Electronic Medical Records Career Options

Click on the video above to learn more about a career in electronic medical records

What Does a Career in Electronic Medical Records Look Like?

In recent years, healthcare and technology have been intersecting in a big way. While hospitals and physician offices once relied on a paper system to keep track of all records and accounts, the norm now is for everything to be handled via computer-based patient accounting.

Known as electronic medical records (EMR) or electronic health records (EHR), there is a growing field of work related to maintaining and improving this type of technology in a medical setting.

Click on the video to learn more about a career in electronic medical records (EHR)

Why EMR?

Electronic medical records reduce the chances of human error related to healthcare and provide a way to streamline the flow of information in a hospital setting. Most doctors, caretakers, nurses, and pharmacists rely on EMR to:

  • Gain instant access to medical charts
  • Communicate across departments and providers
  • Clarify prescriptions and tests
  • Reduce errors due to hard-to-read handwritten notes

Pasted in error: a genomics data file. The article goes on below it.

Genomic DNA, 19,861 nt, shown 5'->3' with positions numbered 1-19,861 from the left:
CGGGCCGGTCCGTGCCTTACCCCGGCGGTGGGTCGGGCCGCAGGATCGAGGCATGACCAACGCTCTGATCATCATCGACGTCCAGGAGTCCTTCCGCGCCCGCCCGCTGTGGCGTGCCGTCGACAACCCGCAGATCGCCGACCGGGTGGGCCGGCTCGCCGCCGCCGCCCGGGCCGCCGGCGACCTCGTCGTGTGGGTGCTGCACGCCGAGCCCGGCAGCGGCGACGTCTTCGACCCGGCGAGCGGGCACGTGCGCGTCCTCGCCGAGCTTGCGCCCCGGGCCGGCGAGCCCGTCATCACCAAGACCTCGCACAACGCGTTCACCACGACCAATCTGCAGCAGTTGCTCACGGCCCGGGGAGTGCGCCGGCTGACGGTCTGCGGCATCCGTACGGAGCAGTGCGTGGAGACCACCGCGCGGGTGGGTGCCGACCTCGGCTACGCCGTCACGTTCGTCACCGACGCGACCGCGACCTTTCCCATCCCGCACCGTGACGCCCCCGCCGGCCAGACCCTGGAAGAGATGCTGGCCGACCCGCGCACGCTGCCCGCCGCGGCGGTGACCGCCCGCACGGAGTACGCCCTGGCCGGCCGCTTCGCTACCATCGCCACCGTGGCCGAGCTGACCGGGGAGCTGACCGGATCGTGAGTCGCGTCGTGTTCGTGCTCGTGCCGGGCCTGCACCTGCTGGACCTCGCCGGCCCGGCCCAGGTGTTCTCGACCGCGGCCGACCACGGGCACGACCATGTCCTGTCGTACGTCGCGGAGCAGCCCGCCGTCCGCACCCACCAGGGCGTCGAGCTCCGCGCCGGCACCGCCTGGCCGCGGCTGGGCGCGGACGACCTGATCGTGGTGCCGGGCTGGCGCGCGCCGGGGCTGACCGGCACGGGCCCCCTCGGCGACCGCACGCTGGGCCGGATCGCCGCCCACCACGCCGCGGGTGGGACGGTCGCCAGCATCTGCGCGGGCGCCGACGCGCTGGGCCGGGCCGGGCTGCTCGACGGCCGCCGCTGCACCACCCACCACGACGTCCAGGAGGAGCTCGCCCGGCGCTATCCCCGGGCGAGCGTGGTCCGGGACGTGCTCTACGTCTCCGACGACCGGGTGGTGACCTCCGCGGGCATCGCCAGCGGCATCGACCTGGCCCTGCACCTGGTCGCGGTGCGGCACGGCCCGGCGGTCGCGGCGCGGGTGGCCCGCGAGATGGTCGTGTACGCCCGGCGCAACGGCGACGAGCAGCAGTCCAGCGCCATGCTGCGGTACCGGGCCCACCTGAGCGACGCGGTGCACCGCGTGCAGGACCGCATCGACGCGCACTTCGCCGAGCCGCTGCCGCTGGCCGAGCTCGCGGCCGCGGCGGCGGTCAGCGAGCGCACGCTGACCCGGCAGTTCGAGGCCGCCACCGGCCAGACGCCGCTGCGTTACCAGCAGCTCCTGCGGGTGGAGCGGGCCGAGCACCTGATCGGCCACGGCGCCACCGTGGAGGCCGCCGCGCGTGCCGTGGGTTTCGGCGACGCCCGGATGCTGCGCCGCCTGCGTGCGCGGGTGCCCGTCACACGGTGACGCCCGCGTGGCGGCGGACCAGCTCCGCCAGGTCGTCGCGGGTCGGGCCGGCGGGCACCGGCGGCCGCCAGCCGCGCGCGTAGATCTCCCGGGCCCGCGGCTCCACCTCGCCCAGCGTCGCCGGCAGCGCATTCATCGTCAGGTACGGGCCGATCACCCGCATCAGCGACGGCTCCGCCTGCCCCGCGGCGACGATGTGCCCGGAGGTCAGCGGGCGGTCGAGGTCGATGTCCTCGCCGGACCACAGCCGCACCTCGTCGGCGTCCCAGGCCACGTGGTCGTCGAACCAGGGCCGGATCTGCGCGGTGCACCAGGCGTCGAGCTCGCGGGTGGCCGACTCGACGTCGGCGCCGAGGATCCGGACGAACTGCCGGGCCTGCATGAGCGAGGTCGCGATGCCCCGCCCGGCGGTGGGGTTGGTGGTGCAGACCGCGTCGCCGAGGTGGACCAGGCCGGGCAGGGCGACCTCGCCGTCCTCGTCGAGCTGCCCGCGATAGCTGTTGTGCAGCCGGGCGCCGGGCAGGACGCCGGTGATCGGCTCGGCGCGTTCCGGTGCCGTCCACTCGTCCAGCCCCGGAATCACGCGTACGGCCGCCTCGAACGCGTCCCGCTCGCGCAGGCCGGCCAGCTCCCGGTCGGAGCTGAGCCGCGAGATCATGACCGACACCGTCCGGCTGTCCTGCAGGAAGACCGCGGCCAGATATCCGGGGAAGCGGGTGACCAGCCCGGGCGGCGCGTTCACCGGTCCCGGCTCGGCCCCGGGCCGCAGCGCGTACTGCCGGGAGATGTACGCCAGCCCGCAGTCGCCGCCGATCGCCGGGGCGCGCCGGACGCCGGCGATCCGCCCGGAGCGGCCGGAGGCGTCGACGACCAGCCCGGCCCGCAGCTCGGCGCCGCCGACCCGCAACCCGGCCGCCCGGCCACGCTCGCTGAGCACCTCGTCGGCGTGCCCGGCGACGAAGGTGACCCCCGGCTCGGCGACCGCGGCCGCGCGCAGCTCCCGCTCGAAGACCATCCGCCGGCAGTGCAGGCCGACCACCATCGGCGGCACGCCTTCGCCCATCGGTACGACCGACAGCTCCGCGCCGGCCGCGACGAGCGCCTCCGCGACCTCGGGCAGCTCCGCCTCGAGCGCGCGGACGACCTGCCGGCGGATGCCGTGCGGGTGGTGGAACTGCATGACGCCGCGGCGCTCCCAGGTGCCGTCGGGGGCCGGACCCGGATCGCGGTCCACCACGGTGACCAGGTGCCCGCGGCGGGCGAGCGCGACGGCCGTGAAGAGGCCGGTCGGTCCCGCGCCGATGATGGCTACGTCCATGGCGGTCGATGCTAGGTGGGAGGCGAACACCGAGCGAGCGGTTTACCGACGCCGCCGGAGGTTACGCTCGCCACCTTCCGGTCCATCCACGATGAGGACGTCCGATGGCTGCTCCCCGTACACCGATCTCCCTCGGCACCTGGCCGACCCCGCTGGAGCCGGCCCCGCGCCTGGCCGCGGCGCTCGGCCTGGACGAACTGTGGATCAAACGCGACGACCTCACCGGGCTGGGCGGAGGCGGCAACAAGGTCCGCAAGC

• Spend less time charting

As more and more hospitals rely on EMR, so too do they rely on trained healthcare workers who can navigate these electronic systems. For example, in addition to hiring someone to set up the records and train staff on using it, it’s necessary to have medical administrative update the data and troubleshoot any issues that arise.

This means good news for anyone interested in a healthcare career and a background in technology.

EMR Jobs

In terms of technology fields, healthcare isn’t the highest-paying, and it doesn’t offer the best perks. However, it is a very stable field with great growth opportunities.

Because most individuals with technology skills look to industry giants for employment, it means that you can find work in a hospital setting as a recent technology or healthcare graduate.

Although there are many types of EMR jobs out there, the most popular ones have to do with:

  • Software development
  • Information networking
  • Databases management and implementation
  • EMR training
  • Technical writing

In order to work in the field, you will most likely need training in these areas (with or without a healthcare information technology degree) or in medical records. Many programs exist to provide complete training in as little as one to two years, depending on how technical your training gets.



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